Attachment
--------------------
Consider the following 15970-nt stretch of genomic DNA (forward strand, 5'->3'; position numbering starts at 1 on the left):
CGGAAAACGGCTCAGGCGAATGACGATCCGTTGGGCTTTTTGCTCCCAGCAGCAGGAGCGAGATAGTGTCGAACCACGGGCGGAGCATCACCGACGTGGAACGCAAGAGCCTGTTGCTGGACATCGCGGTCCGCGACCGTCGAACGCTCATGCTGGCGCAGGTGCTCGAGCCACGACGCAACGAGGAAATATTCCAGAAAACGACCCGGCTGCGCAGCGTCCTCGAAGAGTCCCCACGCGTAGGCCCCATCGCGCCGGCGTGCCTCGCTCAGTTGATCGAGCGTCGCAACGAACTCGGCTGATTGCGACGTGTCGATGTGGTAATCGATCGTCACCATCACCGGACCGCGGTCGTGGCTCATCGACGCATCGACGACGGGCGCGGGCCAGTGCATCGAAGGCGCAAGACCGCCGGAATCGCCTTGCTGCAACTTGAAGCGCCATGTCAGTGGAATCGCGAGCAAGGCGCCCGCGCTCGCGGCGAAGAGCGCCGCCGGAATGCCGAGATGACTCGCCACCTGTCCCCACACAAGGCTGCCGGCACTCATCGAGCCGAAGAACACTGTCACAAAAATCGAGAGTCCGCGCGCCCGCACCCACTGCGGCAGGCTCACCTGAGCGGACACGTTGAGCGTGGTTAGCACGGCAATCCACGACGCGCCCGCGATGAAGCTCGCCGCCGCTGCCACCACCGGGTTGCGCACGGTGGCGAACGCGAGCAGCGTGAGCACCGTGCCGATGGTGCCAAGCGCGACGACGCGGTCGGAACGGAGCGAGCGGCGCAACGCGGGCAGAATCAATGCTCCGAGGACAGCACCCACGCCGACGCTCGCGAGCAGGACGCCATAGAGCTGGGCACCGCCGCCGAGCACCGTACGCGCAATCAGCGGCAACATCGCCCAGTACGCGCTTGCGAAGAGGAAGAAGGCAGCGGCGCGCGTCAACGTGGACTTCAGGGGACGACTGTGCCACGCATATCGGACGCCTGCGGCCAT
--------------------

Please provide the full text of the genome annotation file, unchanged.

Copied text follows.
Consider the following 15970-nt stretch of genomic DNA (forward strand, 5'->3'; position numbering starts at 1 on the left):
CGGAAAACGGCTCAGGCGAATGACGATCCGTTGGGCTTTTTGCTCCCAGCAGCAGGAGCGAGATAGTGTCGAACCACGGGCGGAGCATCACCGACGTGGAACGCAAGAGCCTGTTGCTGGACATCGCGGTCCGCGACCGTCGAACGCTCATGCTGGCGCAGGTGCTCGAGCCACGACGCAACGAGGAAATATTCCAGAAAACGACCCGGCTGCGCAGCGTCCTCGAAGAGTCCCCACGCGTAGGCCCCATCGCGCCGGCGTGCCTCGCTCAGTTGATCGAGCGTCGCAACGAACTCGGCTGATTGCGACGTGTCGATGTGGTAATCGATCGTCACCATCACCGGACCGCGGTCGTGGCTCATCGACGCATCGACGACGGGCGCGGGCCAGTGCATCGAAGGCGCAAGACCGCCGGAATCGCCTTGCTGCAACTTGAAGCGCCATGTCAGTGGAATCGCGAGCAAGGCGCCCGCGCTCGCGGCGAAGAGCGCCGCCGGAATGCCGAGATGACTCGCCACCTGTCCCCACACAAGGCTGCCGGCACTCATCGAGCCGAAGAACACTGTCACAAAAATCGAGAGTCCGCGCGCCCGCACCCACTGCGGCAGGCTCACCTGAGCGGACACGTTGAGCGTGGTTAGCACGGCAATCCACGACGCGCCCGCGATGAAGCTCGCCGCCGCTGCCACCACCGGGTTGCGCACGGTGGCGAACGCGAGCAGCGTGAGCACCGTGCCGATGGTGCCAAGCGCGACGACGCGGTCGGAACGGAGCGAGCGGCGCAACGCGGGCAGAATCAATGCTCCGAGGACAGCACCCACGCCGACGCTCGCGAGCAGGACGCCATAGAGCTGGGCACCGCCGCCGAGCACCGTACGCGCAATCAGCGGCAACATCGCCCAGTACGCGCTTGCGAAGAGGAAGAAGGCAGCGGCGCGCGTCAACGTGGACTTCAGGGGACGACTGTGCCACGCATATCGGACGCCTGCGGCCAT